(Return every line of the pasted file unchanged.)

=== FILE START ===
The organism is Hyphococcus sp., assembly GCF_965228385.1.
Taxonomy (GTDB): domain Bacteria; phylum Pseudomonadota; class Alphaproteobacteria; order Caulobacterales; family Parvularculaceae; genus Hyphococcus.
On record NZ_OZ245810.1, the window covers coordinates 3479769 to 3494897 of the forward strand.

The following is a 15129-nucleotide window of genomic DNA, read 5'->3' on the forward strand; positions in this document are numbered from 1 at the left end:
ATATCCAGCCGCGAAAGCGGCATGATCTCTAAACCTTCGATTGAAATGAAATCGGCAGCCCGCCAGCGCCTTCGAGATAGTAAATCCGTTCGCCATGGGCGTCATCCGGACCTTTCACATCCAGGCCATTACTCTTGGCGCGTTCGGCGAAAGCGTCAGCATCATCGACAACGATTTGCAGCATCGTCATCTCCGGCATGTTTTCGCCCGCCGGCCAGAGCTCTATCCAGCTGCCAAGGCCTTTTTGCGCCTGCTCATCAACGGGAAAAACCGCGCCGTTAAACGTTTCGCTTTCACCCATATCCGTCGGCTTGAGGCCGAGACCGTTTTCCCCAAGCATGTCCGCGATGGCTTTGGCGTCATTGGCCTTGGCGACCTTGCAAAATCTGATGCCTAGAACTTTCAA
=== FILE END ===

The organism is Hyphococcus sp., assembly GCF_965228385.1.
Taxonomy (GTDB): domain Bacteria; phylum Pseudomonadota; class Alphaproteobacteria; order Caulobacterales; family Parvularculaceae; genus Hyphococcus.
On record NZ_OZ245810.1, the window covers coordinates 3479769 to 3494897 of the forward strand.

The following is a 15129-nucleotide window of genomic DNA, read 5'->3' on the forward strand; positions in this document are numbered from 1 at the left end:
ATATCCAGCCGCGAAAGCGGCATGATCTCTAAACCTTCGATTGAAATGAAATCGGCAGCCCGCCAGCGCCTTCGAGATAGTAAATCCGTTCGCCATGGGCGTCATCCGGACCTTTCACATCCAGGCCATTACTCTTGGCGCGTTCGGCGAAAGCGTCAGCATCATCGACAACGATTTGCAGCATCGTCATCTCCGGCATGTTTTCGCCCGCCGGCCAGAGCTCTATCCAGCTGCCAAGGCCTTTTTGCGCCTGCTCATCAACGGGAAAAACCGCGCCGTTAAACGTTTCGCTTTCACCCATATCCGTCGGCTTGAGGCCGAGACCGTTTTCCCCAAGCATGTCCGCGATGGCTTTGGCGTCATTGGCCTTGGCGACCTTGCAAAATCTGATGCCTAGAACTTTCAA